A relatively new patient visited their practice complaining of a painful LL5. On examination, the dentist noted the tooth was tender to percussion and recommended root canal treatment.
With the patient's consent, the dentist carried out the procedure which involved filing the tooth to a length of 21mm with a size 30 endodontic file and then filling the canal with a size 30 gutta percha point. Radiographs taken at the time did not extend to the apex, but show a very poorly condensed root filling. The dentist continued to see the patient over the following nine years.
Twelve years after the root canal treatment, the patient complained to his new dentist of tenderness in the LL5. The dentist took a radiograph and prescribed antibiotics.
Three years after this appointment, the patient saw a third dentist, complaining of pain in the lower left quadrant. On this occasion, the dentist noted an obvious radiolucent area around the root of the LL5 and prescribed antibiotics. However, no treatment was provided and it was not until the patient visited an orthodontist, 18 years after the initial root canal treatment, that he was referred to an endodontist.
The specialist successfully carried out re-root canal treatment on the LL5 and gave the tooth a good prognosis.
Shortly afterwards, the patient brought a claim for negligence against the first dentist, seeking £1,750 in compensation and legal costs of £6,000. The letter of claim alleged that the dentist had not shown reasonable care and skill in the technical execution of root canal treatment. In particular, he had failed to establish an appropriate working length; clean, shape and obturate the root canal system; analyse the post-operative radiograph; and remedy the defects or refer the patient to a specialist. It was alleged that this had caused the patient to suffer irreversible pulpal pathology at LL5 and repeated episodes of pain and infection, as well as the avoidable need to crown the tooth.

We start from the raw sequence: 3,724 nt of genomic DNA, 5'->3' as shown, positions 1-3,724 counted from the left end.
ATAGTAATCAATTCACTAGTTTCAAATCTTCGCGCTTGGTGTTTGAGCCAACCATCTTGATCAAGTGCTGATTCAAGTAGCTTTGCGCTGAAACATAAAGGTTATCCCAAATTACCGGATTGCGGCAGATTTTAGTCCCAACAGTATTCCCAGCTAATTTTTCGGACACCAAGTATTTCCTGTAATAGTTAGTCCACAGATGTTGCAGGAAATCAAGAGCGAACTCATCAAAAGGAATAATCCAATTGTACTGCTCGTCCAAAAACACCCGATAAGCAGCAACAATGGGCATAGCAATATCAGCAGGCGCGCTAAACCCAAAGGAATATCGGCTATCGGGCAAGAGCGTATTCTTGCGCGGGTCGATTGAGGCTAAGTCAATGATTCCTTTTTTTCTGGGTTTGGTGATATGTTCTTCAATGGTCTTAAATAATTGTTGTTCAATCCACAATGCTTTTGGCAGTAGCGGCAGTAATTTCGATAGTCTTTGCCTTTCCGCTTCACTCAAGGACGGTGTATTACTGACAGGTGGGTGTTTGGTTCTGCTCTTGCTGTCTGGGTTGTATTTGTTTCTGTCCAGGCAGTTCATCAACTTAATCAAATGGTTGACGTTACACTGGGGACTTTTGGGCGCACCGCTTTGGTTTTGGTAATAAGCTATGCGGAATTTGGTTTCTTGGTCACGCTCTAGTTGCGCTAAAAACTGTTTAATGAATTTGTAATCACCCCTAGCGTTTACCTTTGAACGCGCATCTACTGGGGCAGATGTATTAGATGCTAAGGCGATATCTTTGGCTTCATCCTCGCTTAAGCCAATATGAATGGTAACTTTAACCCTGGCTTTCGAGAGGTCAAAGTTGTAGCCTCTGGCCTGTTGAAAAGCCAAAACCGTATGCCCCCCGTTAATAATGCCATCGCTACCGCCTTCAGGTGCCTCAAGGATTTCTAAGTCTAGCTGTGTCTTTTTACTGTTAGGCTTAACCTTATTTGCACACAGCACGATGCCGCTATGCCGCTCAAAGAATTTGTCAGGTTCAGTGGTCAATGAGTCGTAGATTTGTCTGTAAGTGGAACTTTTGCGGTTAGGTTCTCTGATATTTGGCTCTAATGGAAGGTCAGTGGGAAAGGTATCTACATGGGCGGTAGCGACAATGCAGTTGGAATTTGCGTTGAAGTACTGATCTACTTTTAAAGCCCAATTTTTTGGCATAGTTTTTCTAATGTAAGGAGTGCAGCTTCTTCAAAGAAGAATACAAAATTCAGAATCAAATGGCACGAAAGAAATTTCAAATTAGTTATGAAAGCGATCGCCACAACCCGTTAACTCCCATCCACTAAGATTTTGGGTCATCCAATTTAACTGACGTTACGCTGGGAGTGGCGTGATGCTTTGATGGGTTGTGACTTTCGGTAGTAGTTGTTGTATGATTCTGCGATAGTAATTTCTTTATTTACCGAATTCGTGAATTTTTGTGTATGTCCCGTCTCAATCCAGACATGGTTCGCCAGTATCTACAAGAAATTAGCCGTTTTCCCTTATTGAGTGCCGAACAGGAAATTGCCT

To bring a successful claim, the claimant had to show that the dentist's treatment was negligent according to the standards of a reasonable dental practitioner at the time, and that the patient suffered harm as a result (causation).
The DDU argued that the dentist was not liable for the need to re-root treat the tooth or crown it because the tooth had remained symptom-free for over 12 years. It was always likely that a tooth that had been root-filled so long ago would eventually require further treatment, but the fact that the re-rooted tooth had been restored and now had a good prognosis was clearly an excellent result for the patient.
However, it was accepted that the dentist did fall short of the established standards at the time by failing to take radiographs which displayed an accurate working length, and by not filling the canals adequately and that this was the cause of repeated episodes of pain and infection. The DDU eventually settled the claim for the smaller sum of £1,000 in compensation and £3,000 in legal costs.